Bloomberg Anywhere Remote Login Bloomberg Terminal Demo Request


Connecting decision makers to a dynamic network of information, people and ideas, Bloomberg quickly and accurately delivers business and financial information, news and insight around the world.


Financial Products

Enterprise Products


Customer Support

  • Americas

    +1 212 318 2000

  • Europe, Middle East, & Africa

    +44 20 7330 7500

  • Asia Pacific

    +65 6212 1000


Industry Products

Media Services

Follow Us

Bloomberg Customers

GE Slashes Dividend 68%

Posted by: Jena McGregor on February 27, 2009

General Electric’s board of directors today announced it is slashing the company’s quarterly dividend by 68%, to 10 cents from 31 cents per share, starting in the second half of 2009.

The move is a sign of the mounting pressures on the Fairfield, Conn.-based giant to conserve cash amidst a deepening recession. While not unexpected—the board had said it would evaluate the dividend in the second half—it is still notable. Its decision marks the first dividend cut in more than 30 years for the storied conglomerate.

For months, Chairman and CEO Jeffrey R. Immelt has promised to manage the company both to preserve its dividend, a handsome yield for the company’s widely held stock, and to maintain its AAA credit rating, which gives it lower borrowing costs for its GE Capital unit.

But as concerns rose over funding at GE Capital, it became clear he could not do both. The ratings agencies sounded warnings, with Standard & Poor’s revising its outlook on the AAA rating to negative in December and Moody’s saying it was reviewing its rating, which could lead to a downgrade, in late January. On Feb. 6, Immelt said in a statement that the board would “continue to evaluate the Company’s dividend level for the second half of 2009 in light of the growing uncertainty in the economy.”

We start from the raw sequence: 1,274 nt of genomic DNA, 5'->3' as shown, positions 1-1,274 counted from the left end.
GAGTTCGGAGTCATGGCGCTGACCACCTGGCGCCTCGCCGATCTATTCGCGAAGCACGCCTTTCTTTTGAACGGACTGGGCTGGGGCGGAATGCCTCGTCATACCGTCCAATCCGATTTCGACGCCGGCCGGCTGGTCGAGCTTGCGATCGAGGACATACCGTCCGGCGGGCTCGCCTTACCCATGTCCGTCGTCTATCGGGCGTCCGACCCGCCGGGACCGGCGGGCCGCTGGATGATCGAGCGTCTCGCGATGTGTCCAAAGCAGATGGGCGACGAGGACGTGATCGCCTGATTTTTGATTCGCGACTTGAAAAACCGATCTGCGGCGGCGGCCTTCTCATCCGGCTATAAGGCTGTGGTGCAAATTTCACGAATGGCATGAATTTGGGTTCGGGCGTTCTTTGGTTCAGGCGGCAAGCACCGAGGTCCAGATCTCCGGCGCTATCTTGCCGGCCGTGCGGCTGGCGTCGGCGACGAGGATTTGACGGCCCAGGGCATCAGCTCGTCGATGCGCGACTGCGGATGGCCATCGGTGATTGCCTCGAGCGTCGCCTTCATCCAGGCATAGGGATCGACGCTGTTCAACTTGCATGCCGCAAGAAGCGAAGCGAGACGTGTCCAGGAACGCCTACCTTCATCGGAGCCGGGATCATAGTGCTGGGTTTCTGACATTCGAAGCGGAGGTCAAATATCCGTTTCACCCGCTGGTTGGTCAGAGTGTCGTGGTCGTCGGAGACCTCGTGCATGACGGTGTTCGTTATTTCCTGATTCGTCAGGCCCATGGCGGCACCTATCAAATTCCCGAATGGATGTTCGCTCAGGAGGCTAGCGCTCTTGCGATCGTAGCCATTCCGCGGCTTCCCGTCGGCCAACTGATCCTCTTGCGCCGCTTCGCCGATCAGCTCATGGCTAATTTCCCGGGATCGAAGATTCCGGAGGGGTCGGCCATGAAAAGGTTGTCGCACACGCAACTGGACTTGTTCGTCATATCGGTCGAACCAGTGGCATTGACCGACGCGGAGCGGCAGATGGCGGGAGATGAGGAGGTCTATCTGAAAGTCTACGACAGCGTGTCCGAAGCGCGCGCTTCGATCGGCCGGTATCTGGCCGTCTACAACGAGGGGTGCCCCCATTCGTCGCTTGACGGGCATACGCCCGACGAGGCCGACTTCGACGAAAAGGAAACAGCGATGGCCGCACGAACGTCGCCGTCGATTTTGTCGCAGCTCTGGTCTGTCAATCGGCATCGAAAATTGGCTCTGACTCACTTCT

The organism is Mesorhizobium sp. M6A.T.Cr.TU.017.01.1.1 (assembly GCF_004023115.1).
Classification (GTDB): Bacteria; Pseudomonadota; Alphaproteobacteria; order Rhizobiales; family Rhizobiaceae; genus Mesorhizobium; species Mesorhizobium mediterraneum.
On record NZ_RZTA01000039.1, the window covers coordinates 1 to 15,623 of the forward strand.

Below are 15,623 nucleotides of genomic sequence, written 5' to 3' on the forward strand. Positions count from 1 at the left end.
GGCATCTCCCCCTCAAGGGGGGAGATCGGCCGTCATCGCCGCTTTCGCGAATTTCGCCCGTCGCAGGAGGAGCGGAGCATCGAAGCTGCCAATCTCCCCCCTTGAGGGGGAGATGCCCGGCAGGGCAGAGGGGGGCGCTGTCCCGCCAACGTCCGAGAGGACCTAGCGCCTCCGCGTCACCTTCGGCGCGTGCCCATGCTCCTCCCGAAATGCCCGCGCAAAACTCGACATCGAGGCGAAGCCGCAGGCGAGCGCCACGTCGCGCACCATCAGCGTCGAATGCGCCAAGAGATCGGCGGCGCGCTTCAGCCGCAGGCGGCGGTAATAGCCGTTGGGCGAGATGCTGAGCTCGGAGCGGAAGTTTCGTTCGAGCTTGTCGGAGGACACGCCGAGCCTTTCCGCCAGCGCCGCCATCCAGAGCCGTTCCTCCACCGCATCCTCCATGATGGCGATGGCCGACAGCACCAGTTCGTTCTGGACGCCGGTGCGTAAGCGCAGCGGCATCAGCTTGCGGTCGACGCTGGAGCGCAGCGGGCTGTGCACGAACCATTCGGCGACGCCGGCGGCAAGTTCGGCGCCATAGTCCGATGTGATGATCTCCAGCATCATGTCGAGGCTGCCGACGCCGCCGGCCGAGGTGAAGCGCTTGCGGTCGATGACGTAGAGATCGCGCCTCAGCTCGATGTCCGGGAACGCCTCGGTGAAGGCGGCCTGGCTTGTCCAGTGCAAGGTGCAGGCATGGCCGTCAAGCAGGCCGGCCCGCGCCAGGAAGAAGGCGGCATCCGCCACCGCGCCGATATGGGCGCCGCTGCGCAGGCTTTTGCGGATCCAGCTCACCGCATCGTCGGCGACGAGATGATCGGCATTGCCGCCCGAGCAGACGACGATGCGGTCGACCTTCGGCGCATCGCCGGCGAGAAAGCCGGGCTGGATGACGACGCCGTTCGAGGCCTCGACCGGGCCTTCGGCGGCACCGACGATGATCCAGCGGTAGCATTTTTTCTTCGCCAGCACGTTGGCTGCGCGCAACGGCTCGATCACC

Investors seemed split on the news. The stock rose sharply following the announcement, but then quickly began to fall again, and was down more than 5% in afternoon trading. Standard & Poor’s equity analyst Richard Tortoriello wrote in a research note that “we have been expecting a reduction and view it favorably, since it will provide the company with flexibility in meeting capital needs at GE Capital, where delinquencies have been rising sharply.”

Meanwhile, the dividend cut does not erase concerns over the AAA rating. Following the move, Standard & Poor’s also issued a statement saying that while “substantial dividend reduction should support somewhat greater discretionary cash flow from industrial operations,” it was leaving the negative outlook unchanged.

Reader Comments

Thomas Huynh

March 2, 2009 10:18 PM

While it's admirable Mr. Immelt is explicitly trying to maintain both the AAA rating and tradition of steady/increasing dividend payments, he needs to concentrate his attention fully on his operations if he isn't already. Showing outward strength is indeed important (and advantageous in lower interest costs) but isn't this what failing companies do while their operations collapsed around them -- trying to focus on the measurements instead of the activities that drive those measurements? Stocks vacillate -- sometimes for no reason at all -- but when your house is in order, the AAA rating and cash for dividends will continue. When investors see the entire landscape of various businesses especially in this economic climate, they will inevitably return to well-managed companies like GE. Thomas

Post a comment



How can you manage smarter? Bloomberg Businessweek contributors synthesize insights from the brightest business thinkers, critique the latest management trends, and comment on leaders in the news.

BW Mall - Sponsored Links

Buy a link now!